Because of the orientation of the ports on my hub and the fact that the AE1000 is wider than most USB devices I’m not able to plug four devices into this hub. The BBB starts and runs consistently when I apply power to the USB hub in this situation. This is a good situation for me because it appears that I just need to properly power the 2Amp/5Volts required by the hub, and it can provide enough juice for the BBB to operate.

BeagleBoneBlack WiFi configuration problems

I got a BeagleBone Black last week. It seems to be a nice system, with a 1GHz ARM7 processor, ethernet, USB, HDMI and plenty of expansion possibilities, all for $45.

It’s shipping configuration runs the Angstrom Linux distribution. I’ve worked with Angstrom in the past on a Beagleboard used for an embedded application. It seems that the newer Angstrom is using ConnMan 1.4 as the network manager. The version that’s available at the ConnMan site, 1.7, has a command line configuration tool, while the version included in the distribution does not.

I’ve not been able to figure out how to enable wireless networking. Plugging in an ethernet cable just works. Plugging in the USB WiFi adapter gives me a wlan0 device, and the MAC matches that printed on the device.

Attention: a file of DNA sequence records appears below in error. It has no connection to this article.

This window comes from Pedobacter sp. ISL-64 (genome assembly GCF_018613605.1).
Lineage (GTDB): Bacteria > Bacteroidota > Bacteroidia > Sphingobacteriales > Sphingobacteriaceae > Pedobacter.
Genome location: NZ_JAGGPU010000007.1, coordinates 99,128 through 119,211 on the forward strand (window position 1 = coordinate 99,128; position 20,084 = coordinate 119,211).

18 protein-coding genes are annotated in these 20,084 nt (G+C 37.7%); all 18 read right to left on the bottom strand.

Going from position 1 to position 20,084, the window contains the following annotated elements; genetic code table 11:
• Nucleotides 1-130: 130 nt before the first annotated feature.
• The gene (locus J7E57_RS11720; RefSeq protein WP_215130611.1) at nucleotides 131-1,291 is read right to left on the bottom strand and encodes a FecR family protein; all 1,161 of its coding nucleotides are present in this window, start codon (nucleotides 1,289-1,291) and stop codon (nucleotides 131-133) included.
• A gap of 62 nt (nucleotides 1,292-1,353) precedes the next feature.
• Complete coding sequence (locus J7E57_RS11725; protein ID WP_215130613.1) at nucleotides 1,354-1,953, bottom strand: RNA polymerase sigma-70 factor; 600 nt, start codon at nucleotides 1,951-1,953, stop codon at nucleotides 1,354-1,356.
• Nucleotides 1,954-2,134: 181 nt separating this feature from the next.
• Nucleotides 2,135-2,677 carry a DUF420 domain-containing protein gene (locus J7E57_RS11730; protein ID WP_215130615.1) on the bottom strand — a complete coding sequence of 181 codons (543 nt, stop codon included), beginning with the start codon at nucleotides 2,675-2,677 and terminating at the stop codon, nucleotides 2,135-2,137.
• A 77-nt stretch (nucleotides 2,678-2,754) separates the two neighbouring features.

I’m not able to issue the command “ifup wlan0” without an error. It looks like the connman settings file should enable WiFi by default.

root@beaglebone:~# ifup wlan0
ifup: can't open '/etc/network/interfaces': No such file or directory
root@beaglebone:~# ifconfig wlan0 up
ifconfig: SIOCSIFFLAGS: No such file or directory
root@beaglebone:~# lsusb
Bus 001 Device 002: ID 04b4:6560 Cypress Semiconductor Corp. CY7C65640 USB-2.0 "TetraHub"
Bus 001 Device 001: ID 1d6b:0002 Linux Foundation 2.0 root hub
Bus 002 Device 001: ID 1d6b:0002 Linux Foundation 2.0 root hub
Bus 001 Device 003: ID 13b1:002f Linksys AE1000 v1 802.11n [Ralink RT3572]
root@beaglebone:~# ls -alFR /var/lib/connman/
total 16
drwxr-xr-x  3 root root 4096 Jan  1  2000 ./
drwxr-xr-x 17 root root 4096 Jan  1  2000 ../
drwx------  2 root root 4096 Jan  1  2000 ethernet_c8a030a62b80_cable/
-rw-------  1 root root   68 Jan  1  2000 settings

total 16
drwx------ 2 root root 4096 Jan  1  2000 ./
drwxr-xr-x 3 root root 4096 Jan  1  2000 ../
-rw------- 1 root root 4096 Jan  1  2000 data
-rw------- 1 root root  186 Jan  1  2000 settings
root@beaglebone:~# cat /var/lib/connman/settings 



I went so far as to connect to an HDMI monitor with keyboard and mouse and was able to see the graphical connection manager. I tried both with and without having the ethernet cable plugged in, but was not able to click on the “Enable” button on the wireless networks dialog.


I believe that I need to do something with wpa_supplicant to get the password properly accepted on my machine, but I’m more interested in getting the wireless up and running than worrying about getting the security set.

I included the lsusb command in my code listing before because it lists the WiFi device that I’m using. I’m powering the device by a standalone power supply, not via USB, so I believe that I should have enough power to run the wifi. This connection has it connected via an external hub, but I’ve had the same results when connected directly to the board.